Jonatan Echebarria Fernández
Surprised by the outcome of the 2016 EU referendum, several professors of the Faculty of Law of the Autonomous University of Barcelona (UAB) requested a research project to study the process and consequences of the withdrawal of the United Kingdom (UK) from the European Union (EU). Thanks to the funding granted by the Spanish Ministry of Economy, Industry, and Competitiveness (DER2017-88910-P), they followed the negotiations and dissected their results, reporting the main advances and obstacles in the blog of the research project. They wrote several papers in which they disclosed their investigation and held an international seminar at the end of the transitional period in which they presented the outcomes of their study. After having revised the presentations to incorporate the debate and the news of the Trade and Cooperation Agreement, most of the presentations are published in Brexit y libertad de establecimiento. Aspectos fiscales, mercantiles y de extranjería, Atelier, Barcelona, 2021, ISBN: 978-84-18244-53-7.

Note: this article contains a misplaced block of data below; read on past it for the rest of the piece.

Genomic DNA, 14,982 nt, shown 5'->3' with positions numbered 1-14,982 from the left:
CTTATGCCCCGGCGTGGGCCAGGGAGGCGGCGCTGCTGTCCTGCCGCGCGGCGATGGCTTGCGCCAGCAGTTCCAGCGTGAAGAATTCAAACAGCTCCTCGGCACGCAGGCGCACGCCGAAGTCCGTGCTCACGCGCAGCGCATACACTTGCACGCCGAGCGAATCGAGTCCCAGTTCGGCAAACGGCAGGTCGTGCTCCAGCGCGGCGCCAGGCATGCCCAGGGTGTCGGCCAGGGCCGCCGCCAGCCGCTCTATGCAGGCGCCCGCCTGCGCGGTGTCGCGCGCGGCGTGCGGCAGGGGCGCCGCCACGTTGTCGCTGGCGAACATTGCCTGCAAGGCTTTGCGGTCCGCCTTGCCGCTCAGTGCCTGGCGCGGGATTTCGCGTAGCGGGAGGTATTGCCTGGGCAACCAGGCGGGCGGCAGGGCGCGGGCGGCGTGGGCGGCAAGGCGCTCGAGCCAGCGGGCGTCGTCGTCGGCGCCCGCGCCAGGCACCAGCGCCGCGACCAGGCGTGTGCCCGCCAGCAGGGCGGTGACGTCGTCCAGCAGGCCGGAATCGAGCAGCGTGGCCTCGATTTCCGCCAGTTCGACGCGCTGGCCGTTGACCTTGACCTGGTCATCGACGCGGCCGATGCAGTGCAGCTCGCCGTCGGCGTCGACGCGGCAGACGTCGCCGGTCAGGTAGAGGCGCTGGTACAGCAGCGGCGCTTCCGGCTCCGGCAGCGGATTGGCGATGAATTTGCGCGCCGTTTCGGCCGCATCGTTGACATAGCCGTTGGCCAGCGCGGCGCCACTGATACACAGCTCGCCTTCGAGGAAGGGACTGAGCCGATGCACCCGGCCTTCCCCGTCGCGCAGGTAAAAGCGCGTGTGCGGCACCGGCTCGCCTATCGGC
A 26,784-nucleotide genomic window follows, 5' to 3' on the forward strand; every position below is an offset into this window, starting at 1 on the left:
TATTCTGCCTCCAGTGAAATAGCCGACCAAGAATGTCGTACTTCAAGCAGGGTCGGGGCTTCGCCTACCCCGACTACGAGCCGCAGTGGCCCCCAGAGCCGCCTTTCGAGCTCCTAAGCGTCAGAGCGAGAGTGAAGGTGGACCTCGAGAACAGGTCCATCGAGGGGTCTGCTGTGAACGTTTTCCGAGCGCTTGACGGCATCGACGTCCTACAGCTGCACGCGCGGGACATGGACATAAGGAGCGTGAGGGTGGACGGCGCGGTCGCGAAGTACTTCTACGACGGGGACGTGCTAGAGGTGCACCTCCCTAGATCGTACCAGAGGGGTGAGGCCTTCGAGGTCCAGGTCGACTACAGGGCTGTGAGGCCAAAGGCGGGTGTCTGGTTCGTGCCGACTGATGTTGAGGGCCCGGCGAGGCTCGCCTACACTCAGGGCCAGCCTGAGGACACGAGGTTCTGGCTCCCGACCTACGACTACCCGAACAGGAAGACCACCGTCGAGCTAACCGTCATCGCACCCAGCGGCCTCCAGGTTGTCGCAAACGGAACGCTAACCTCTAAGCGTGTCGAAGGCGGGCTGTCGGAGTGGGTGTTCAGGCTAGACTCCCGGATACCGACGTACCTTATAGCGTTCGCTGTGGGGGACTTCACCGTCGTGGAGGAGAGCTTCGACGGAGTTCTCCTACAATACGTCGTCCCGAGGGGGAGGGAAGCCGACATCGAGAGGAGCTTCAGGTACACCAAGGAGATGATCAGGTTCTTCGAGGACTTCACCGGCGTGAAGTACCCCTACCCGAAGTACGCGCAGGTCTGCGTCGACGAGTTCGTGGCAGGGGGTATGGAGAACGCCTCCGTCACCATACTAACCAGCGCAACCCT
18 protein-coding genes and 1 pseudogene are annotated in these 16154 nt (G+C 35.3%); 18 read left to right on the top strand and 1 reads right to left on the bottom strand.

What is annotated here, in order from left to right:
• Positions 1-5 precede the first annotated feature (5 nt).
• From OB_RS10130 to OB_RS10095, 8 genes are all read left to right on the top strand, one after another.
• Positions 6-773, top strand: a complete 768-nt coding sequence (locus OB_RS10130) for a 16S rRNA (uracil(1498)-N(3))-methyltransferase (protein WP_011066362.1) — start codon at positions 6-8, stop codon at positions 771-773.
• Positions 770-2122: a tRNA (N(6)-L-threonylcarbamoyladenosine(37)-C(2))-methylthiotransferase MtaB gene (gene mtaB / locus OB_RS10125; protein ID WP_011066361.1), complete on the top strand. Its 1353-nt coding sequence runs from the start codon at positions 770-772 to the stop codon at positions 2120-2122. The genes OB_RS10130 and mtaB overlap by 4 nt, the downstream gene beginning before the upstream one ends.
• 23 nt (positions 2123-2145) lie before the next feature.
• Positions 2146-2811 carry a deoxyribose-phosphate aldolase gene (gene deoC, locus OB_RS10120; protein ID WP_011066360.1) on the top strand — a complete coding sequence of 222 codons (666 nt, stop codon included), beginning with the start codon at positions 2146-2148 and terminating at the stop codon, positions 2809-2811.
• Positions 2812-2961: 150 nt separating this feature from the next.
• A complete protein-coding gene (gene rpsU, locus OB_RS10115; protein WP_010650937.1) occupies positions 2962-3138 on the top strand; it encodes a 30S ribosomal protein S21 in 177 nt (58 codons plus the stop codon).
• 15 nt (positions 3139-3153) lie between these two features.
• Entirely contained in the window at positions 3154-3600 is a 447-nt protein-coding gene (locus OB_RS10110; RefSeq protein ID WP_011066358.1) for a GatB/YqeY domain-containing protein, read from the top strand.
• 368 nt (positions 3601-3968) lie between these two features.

The book begins with the presentation made by Professor M.ª Dolores Arias. As a member of the research team, she explains the background of the project, its main milestones, summarises the chapters of the book and exposes the methodology used. The first chapter is written by Rafael Arenas, a reputed scholar who has widely published about Brexit. He analyses the negotiations between the UK and the EU from the British perspective. He examines the main questions arisen by the withdrawal process as well, such as the tension between the British Government and Parliament, the possibility of withdrawing the decision to leave the EU, the extensions of the EU membership period to stay in the EU by not approving the Withdrawal Agreement as well as the outcome for Northern Ireland.